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An Oak Tree (by Tim Crouch) & modern art -I

This play teases with transforming nature of art, belief and imagination while at the same time produces a moving observation on the different facets of grief.

Quite a few years ago, I wandered into the Tate Modern. I didn’t have a purpose. No specific exhibition or anything to see.

I passed a glass of water on a shelf. I looked away. Looked around. Looked back. There was a label and some text.

An Oak Tree, 1973 by Michael Craig-Martin

Q. To begin with, could you describe this work?

A. Yes, of course. What I’ve done is change a glass of water into a full-grown oak tree without altering the accidents of the glass of water.

Q. The accidents?

A. Yes. The colour, feel, weight, size…

Q. Do you mean that the glass of water is a symbol of an oak tree?

A. No. It’s not a symbol. I’ve changed the physical substance of the glass of water into that of an oak tree.

Q. It looks like a glass of water.

A. Of course it does. I didn’t change its appearance. But it’s not a glass of water, it’s an oak tree.

Q. Can you prove what you’ve claimed to have done?

A. Well, yes and no. I claim to have maintained the physical form of the glass of water and, as you can see, I have. However, as one normally looks for evidence of physical change in terms of altered form, no such proof exists.

Q. Haven’t you simply called this glass of water an oak tree?

A. Absolutely not. It is not a glass of water anymore. I have changed its actual substance. It would no longer be accurate to call it a glass of water. One could call it anything one wished but that would not alter the fact that it is an oak tree.

Q. Isn’t this just a case of the emperor’s new clothes?

A. No. With the emperor’s new clothes people claimed to see something that wasn’t there because they felt they should. I would be very surprised if anyone told me they saw an oak tree.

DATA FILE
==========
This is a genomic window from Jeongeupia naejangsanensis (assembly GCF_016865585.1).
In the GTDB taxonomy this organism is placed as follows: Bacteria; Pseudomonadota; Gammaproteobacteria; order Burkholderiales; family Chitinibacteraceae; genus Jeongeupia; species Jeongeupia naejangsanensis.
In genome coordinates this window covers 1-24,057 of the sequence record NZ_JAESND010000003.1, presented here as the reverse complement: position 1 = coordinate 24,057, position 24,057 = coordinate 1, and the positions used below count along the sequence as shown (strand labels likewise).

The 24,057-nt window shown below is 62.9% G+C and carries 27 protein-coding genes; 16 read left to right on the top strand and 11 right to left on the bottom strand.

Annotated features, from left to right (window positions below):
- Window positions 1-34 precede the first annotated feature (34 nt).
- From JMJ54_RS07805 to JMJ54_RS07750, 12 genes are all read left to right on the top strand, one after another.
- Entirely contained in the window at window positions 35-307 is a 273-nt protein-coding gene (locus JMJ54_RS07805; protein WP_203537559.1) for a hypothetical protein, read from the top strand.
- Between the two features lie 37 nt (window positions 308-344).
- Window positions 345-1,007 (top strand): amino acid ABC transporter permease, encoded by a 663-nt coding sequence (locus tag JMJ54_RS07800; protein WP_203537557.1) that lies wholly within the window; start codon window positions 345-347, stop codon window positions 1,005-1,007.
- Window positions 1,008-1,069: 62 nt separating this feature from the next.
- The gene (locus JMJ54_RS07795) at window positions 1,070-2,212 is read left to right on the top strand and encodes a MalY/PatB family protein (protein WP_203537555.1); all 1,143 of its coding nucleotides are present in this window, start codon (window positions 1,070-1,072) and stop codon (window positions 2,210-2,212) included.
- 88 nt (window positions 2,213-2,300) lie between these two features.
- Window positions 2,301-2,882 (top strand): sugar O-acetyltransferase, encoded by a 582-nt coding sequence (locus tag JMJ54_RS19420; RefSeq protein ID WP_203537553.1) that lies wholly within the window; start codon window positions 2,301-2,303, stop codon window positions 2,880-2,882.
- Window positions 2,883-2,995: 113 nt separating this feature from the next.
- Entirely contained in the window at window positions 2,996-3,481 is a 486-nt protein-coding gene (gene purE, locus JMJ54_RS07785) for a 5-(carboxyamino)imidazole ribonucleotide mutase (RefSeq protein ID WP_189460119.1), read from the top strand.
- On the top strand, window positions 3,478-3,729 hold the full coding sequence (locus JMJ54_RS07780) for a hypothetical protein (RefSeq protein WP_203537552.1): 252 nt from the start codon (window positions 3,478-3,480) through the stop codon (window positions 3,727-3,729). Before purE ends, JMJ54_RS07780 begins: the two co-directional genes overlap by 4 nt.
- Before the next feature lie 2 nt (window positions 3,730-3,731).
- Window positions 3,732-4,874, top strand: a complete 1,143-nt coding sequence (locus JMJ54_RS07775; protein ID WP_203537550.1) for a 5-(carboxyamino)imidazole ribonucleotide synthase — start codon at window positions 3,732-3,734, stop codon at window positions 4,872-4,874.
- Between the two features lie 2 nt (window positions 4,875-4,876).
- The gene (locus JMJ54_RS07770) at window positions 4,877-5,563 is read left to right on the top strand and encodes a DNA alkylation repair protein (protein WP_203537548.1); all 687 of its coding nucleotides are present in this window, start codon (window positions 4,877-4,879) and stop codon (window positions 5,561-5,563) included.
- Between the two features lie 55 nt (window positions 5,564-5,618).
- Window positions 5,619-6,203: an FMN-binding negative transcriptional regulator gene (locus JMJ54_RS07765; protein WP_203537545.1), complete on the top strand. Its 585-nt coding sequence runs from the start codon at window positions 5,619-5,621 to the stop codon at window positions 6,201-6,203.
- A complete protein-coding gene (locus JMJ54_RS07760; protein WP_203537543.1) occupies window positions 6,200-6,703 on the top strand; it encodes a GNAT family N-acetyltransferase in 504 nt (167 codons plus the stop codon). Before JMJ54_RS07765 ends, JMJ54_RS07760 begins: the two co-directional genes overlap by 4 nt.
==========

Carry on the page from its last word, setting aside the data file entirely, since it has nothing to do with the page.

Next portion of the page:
Q. Was it difficult to effect the change?

A. No effort at all. But it took me years of work before I realised I could do it.

[...]

Q. Do you consider that changing the glass of water into an oak tree constitutes an art work?

A. Yes.

Q. What precisely is the art work? The glass of water?

A. There is no glass of water anymore.

[...]

I’ve always liked the piece because it strikes at the heart of both the playfulness and seriousness of how artists are trying to re-examine the world we live in. Ridiculous, profound, funny and sad.

A bit like Tim Crouch’s piece. See here for more on Tim’s company.

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  • About me

    I'm a playwright and investment analyst. I have a broad range of interests: food, gardening, innovation & intellectual property, sustainability, architecture & design, writing and the arts. I sit on the board of Talawa Theatre Company and advise a CIS investment trust on socially responsible investments.

  • Recent Work

    Recent plays include, for theatre: Nakamitsu, Yellow Gentlemen, Lost in Peru, Lemon Love. For radio: Places in Between (R4), Patent Breaking Life Saving (WS).

  • Nakamitsu

  • Yellow Gentlemen